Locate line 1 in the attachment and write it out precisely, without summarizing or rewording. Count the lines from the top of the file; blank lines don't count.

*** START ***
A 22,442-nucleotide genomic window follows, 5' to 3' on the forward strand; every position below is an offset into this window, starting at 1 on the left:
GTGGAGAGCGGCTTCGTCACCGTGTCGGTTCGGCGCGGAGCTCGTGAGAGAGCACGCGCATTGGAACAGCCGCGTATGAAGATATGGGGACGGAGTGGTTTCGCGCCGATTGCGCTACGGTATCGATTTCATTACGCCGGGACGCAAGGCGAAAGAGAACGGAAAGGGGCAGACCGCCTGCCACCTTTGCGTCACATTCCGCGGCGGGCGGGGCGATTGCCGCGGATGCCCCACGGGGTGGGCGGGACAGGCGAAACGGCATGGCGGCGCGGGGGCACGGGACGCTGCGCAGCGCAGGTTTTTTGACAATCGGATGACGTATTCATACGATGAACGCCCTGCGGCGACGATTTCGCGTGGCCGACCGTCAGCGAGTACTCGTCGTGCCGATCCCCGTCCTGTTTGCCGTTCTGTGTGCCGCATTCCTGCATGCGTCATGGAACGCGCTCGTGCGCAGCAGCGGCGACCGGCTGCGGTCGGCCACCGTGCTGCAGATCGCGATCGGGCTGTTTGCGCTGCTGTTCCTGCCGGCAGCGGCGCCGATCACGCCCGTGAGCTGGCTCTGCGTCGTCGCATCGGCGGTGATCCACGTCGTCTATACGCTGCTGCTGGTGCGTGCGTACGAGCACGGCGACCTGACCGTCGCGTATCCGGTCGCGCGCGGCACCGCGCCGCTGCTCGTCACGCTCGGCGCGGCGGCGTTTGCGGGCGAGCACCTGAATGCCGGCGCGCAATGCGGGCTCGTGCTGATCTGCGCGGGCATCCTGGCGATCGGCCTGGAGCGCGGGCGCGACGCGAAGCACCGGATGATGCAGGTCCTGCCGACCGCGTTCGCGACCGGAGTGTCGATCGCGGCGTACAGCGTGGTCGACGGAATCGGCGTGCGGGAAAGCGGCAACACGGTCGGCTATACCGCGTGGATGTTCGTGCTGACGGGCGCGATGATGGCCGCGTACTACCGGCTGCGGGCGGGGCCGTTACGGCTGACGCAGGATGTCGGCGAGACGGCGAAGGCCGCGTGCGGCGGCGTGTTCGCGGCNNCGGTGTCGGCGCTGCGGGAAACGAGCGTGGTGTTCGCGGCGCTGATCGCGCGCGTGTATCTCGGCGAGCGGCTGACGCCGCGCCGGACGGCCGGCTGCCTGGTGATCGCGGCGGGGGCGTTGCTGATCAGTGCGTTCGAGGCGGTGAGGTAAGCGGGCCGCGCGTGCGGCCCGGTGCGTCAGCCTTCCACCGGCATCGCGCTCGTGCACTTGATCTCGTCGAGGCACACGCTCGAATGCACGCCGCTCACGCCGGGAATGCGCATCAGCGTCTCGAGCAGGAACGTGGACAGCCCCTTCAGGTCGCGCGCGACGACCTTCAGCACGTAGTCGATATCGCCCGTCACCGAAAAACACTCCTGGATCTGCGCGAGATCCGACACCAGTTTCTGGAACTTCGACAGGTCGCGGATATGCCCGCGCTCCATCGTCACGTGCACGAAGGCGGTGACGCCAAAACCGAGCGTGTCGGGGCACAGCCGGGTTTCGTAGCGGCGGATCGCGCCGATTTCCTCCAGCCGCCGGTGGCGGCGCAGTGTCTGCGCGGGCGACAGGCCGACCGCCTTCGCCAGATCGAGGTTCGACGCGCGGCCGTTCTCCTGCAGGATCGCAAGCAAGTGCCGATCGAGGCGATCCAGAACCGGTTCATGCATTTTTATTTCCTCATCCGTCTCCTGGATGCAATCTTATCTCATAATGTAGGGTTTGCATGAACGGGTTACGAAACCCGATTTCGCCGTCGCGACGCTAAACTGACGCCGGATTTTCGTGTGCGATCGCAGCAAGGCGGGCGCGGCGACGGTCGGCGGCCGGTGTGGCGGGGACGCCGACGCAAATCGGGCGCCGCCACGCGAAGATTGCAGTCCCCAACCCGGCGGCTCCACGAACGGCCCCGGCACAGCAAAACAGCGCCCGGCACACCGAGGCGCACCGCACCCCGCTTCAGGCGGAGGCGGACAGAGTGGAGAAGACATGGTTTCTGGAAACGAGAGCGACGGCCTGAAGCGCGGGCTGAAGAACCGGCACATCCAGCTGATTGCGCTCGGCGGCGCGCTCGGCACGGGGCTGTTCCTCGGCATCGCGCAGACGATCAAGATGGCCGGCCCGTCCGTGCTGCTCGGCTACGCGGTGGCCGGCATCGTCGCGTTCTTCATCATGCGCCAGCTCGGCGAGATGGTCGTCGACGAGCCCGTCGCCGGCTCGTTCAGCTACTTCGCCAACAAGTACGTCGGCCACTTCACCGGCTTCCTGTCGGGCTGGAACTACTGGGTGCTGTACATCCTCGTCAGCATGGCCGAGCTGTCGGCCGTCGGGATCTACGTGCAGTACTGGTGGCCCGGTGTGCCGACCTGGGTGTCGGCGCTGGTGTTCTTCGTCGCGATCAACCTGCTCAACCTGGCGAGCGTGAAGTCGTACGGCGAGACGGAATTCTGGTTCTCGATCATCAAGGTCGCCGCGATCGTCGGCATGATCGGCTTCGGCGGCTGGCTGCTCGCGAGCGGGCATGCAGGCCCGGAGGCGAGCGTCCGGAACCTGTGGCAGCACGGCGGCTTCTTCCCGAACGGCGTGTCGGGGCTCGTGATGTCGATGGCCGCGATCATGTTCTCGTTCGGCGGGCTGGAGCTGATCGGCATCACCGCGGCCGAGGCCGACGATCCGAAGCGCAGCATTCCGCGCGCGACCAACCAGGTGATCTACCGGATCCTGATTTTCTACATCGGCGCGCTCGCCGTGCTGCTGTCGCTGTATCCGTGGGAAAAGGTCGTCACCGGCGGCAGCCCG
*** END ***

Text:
A 22,442-nucleotide genomic window follows, 5' to 3' on the forward strand; every position below is an offset into this window, starting at 1 on the left: